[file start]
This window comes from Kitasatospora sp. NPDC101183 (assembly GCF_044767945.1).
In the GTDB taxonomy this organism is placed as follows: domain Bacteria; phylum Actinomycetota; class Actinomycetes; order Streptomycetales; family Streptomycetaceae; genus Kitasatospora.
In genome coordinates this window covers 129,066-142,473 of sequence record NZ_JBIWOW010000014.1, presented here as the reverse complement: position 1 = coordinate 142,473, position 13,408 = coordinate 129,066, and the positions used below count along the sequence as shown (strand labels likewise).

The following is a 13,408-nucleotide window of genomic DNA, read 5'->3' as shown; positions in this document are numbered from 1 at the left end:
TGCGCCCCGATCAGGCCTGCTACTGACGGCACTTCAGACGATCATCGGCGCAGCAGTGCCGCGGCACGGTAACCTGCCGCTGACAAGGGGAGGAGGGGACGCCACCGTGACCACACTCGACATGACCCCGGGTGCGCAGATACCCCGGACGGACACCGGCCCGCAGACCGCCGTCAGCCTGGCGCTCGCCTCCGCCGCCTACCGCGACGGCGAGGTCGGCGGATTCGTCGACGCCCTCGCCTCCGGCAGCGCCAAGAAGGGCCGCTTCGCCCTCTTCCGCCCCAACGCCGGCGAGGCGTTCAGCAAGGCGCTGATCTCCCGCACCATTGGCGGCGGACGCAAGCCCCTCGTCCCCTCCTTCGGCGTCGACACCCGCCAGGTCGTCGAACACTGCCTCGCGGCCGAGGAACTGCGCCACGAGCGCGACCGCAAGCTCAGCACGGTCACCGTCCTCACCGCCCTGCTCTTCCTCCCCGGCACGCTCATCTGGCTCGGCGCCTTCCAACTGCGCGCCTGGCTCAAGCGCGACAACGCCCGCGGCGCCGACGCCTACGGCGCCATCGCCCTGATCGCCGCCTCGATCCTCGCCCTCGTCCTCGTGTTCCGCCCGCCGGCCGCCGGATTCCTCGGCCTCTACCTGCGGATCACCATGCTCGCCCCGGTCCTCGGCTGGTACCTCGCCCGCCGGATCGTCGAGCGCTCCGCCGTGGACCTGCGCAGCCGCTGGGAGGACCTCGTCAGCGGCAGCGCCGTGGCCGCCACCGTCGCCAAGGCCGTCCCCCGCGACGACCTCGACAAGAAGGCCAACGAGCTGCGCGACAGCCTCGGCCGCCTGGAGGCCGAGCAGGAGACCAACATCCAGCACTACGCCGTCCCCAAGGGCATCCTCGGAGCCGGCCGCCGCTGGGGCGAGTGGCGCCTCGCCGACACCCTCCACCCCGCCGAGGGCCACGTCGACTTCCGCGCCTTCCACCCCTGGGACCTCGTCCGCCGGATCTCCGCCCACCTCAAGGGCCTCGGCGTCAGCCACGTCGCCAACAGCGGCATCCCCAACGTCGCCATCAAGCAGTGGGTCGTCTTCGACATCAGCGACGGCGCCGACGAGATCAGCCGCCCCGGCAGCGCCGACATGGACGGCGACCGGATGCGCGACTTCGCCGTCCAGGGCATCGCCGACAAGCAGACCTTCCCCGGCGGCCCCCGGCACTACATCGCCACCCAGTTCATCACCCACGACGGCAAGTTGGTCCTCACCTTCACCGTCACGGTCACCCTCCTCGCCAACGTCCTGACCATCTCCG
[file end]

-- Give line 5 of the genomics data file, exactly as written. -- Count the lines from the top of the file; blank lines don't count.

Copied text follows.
TGCGCCCCGATCAGGCCTGCTACTGACGGCACTTCAGACGATCATCGGCGCAGCAGTGCCGCGGCACGGTAACCTGCCGCTGACAAGGGGAGGAGGGGACGCCACCGTGACCACACTCGACATGACCCCGGGTGCGCAGATACCCCGGACGGACACCGGCCCGCAGACCGCCGTCAGCCTGGCGCTCGCCTCCGCCGCCTACCGCGACGGCGAGGTCGGCGGATTCGTCGACGCCCTCGCCTCCGGCAGCGCCAAGAAGGGCCGCTTCGCCCTCTTCCGCCCCAACGCCGGCGAGGCGTTCAGCAAGGCGCTGATCTCCCGCACCATTGGCGGCGGACGCAAGCCCCTCGTCCCCTCCTTCGGCGTCGACACCCGCCAGGTCGTCGAACACTGCCTCGCGGCCGAGGAACTGCGCCACGAGCGCGACCGCAAGCTCAGCACGGTCACCGTCCTCACCGCCCTGCTCTTCCTCCCCGGCACGCTCATCTGGCTCGGCGCCTTCCAACTGCGCGCCTGGCTCAAGCGCGACAACGCCCGCGGCGCCGACGCCTACGGCGCCATCGCCCTGATCGCCGCCTCGATCCTCGCCCTCGTCCTCGTGTTCCGCCCGCCGGCCGCCGGATTCCTCGGCCTCTACCTGCGGATCACCATGCTCGCCCCGGTCCTCGGCTGGTACCTCGCCCGCCGGATCGTCGAGCGCTCCGCCGTGGACCTGCGCAGCCGCTGGGAGGACCTCGTCAGCGGCAGCGCCGTGGCCGCCACCGTCGCCAAGGCCGTCCCCCGCGACGACCTCGACAAGAAGGCCAACGAGCTGCGCGACAGCCTCGGCCGCCTGGAGGCCGAGCAGGAGACCAACATCCAGCACTACGCCGTCCCCAAGGGCATCCTCGGAGCCGGCCGCCGCTGGGGCGAGTGGCGCCTCGCCGACACCCTCCACCCCGCCGAGGGCCACGTCGACTTCCGCGCCTTCCACCCCTGGGACCTCGTCCGCCGGATCTCCGCCCACCTCAAGGGCCTCGGCGTCAGCCACGTCGCCAACAGCGGCATCCCCAACGTCGCCATCAAGCAGTGGGTCGTCTTCGACATCAGCGACGGCGCCGACGAGATCAGCCGCCCCGGCAGCGCCGACATGGACGGCGACCGGATGCGCGACTTCGCCGTCCAGGGCATCGCCGACAAGCAGACCTTCCCCGGCGGCCCCCGGCACTACATCGCCACCCAGTTCATCACCCACGACGGCAAGTTGGTCCTCACCTTCACCGTCACGGTCACCCTCCTCGCCAACGTCCTGACCATCTCCG